If you are hoping to file Chapter 7 bankruptcy, your bankruptcy attorney will assist you in determining whether or not you qualify using the Chapter 7 means test. If your monthly income is less than or equal to your state’s median income, you may qualify to file. If it is greater, additional information will be necessary to determine eligibility for Chapter 7 discharge.
What is Included in the Chapter 7 Means Test?
The Chapter 7 means test can seem confusing, but it can be broken down into two main sections/forms: the statement of current monthly income and the means test calculation. In the first form, information focuses on marital and filing status, and monthly income in comparison to the state’s median income. The second form focuses on calculating disposable income based on income and expenses.
Why is Household Size So Important?
One of the most important calculations included in the means test is the household size. If the household size is incorrect, it can mean the difference between passing and failing. And since passing and failing in regards to the Chapter 7 means test is the equivalent of qualifying to file Chapter 7 and not qualifying to file Chapter 7, it’s fair to say that this is a vital calculation. The means test compares your average household income during the six months prior to filing bankruptcy with the median income of a same-size household in your state. If your income falls below the median, you pass the means test with no further information required. Since the state median income increases as the household gets bigger, you can have a higher income and still pass the means test if your household is big enough to keep you below the state median.
When income falls above the state median, potential filers must complete the rest of the means test form to determine eligibility.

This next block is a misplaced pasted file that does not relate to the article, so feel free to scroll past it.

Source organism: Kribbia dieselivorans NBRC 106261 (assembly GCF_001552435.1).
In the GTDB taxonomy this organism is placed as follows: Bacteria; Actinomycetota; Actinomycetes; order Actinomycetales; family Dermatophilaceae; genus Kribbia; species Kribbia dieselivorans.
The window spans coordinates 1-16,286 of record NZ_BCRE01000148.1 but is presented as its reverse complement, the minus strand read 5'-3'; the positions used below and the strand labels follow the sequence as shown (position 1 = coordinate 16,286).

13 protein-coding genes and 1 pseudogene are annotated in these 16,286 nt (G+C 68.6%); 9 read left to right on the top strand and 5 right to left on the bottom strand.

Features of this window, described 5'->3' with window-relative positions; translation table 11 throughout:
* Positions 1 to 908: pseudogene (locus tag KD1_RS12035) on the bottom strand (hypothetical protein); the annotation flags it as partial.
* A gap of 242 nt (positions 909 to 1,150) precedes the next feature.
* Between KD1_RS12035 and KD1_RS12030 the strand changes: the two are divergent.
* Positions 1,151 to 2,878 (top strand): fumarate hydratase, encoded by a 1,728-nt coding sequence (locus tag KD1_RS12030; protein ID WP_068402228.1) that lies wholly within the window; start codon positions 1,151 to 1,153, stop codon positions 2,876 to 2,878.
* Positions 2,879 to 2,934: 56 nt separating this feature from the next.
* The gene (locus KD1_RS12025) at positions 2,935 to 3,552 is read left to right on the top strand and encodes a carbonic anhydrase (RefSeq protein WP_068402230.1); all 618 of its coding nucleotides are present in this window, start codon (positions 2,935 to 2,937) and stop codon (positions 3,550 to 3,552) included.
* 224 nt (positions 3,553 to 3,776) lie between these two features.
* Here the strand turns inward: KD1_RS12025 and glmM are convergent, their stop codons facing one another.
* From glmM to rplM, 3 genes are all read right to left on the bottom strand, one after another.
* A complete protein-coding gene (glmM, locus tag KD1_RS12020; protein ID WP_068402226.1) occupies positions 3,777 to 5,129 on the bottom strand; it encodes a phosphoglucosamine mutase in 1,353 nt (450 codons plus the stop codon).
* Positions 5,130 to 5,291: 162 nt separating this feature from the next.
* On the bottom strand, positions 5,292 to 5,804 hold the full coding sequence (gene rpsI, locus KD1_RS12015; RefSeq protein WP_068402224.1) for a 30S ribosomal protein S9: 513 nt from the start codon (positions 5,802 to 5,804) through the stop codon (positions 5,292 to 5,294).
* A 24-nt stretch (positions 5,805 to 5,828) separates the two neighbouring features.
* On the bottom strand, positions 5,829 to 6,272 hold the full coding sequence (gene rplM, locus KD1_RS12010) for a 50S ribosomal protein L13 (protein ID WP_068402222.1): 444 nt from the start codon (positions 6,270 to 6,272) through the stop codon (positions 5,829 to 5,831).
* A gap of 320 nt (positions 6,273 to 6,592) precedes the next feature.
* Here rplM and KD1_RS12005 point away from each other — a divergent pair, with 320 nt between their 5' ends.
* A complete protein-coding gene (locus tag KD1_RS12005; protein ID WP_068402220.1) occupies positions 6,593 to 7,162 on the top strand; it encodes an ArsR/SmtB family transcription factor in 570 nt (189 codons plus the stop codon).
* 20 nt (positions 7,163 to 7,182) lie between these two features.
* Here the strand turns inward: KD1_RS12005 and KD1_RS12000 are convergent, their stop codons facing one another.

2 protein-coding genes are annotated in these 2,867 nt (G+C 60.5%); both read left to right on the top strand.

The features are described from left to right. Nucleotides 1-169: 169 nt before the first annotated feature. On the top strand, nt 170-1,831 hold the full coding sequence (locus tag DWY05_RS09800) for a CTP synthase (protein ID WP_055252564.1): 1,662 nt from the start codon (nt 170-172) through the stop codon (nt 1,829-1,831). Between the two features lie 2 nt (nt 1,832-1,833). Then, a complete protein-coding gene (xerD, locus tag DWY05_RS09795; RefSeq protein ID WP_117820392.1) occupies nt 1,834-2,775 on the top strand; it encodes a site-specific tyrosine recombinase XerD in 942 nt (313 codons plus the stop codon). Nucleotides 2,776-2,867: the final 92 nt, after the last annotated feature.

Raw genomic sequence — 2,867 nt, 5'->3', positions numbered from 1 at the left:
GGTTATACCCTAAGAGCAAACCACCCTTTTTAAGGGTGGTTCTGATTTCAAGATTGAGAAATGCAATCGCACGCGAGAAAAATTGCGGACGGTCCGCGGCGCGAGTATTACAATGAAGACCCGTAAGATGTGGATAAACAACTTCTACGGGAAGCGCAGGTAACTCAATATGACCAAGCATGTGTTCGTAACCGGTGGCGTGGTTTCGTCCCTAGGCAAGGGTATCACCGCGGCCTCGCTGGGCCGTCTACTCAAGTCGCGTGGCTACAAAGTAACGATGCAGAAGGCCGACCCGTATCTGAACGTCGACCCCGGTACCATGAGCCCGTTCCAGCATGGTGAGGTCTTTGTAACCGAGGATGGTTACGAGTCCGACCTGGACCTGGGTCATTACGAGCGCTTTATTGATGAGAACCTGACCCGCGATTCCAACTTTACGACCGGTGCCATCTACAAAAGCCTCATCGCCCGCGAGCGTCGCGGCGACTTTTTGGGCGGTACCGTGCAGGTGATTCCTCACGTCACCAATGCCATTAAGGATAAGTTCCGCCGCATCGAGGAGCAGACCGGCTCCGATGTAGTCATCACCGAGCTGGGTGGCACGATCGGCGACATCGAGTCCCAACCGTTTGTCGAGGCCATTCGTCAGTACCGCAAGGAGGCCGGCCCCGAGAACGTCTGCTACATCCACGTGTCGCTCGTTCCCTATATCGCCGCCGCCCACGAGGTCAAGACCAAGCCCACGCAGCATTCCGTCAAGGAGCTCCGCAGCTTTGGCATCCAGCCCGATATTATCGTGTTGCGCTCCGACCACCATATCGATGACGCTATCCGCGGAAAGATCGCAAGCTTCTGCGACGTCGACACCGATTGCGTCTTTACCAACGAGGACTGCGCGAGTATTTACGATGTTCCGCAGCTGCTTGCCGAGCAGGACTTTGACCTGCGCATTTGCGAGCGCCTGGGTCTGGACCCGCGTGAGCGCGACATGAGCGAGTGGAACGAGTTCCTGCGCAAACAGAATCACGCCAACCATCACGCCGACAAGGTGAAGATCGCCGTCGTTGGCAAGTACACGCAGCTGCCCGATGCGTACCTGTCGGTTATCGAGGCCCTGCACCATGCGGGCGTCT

Calculating Your Household Size for the Chapter 7 Means Test:
Bankruptcy law does not actually define a “household.” Since there is no official definition of household for bankruptcy, courts may hold differing opinions on who can count towards “household size.” Some of the common methods used by courts to determine household size include:
“Heads-on-Beds” Approach – following the Census Bureau’s definition of a household, the heads-on-beds approach includes anyone living in the house. Most courts feel this definition is too broad because it doesn’t consider financial contributions or relationships. Few courts adhere to this standard since it holds the potential to drastically inflate household size.
Income Tax Dependent Approach – Some courts allow debtors to count anyone they claim as dependents on their tax return. This is the most restrictive approach, but as such is the most universally accepted by courts.
Economic Unit Approach – Some courts use the economic unit approach to determine household size. This approach looks at how many people in the household behave as a single economic unit – meaning a unit that is financially supported by the debtor or whose finances are closely intermingled with the debtor’s.
If you are filing personal bankruptcy and you are worried about how to calculate household size, please don’t hesitate to get in touch with our experienced bankruptcy attorneys to discuss your options. Most bankruptcy offices in the Chattanooga area don’t have a single Consumer Bankruptcy Specialist on staff. Our office is the only one in Chattanooga with two. You are in good hands with Kenneth C. Rannick P.C.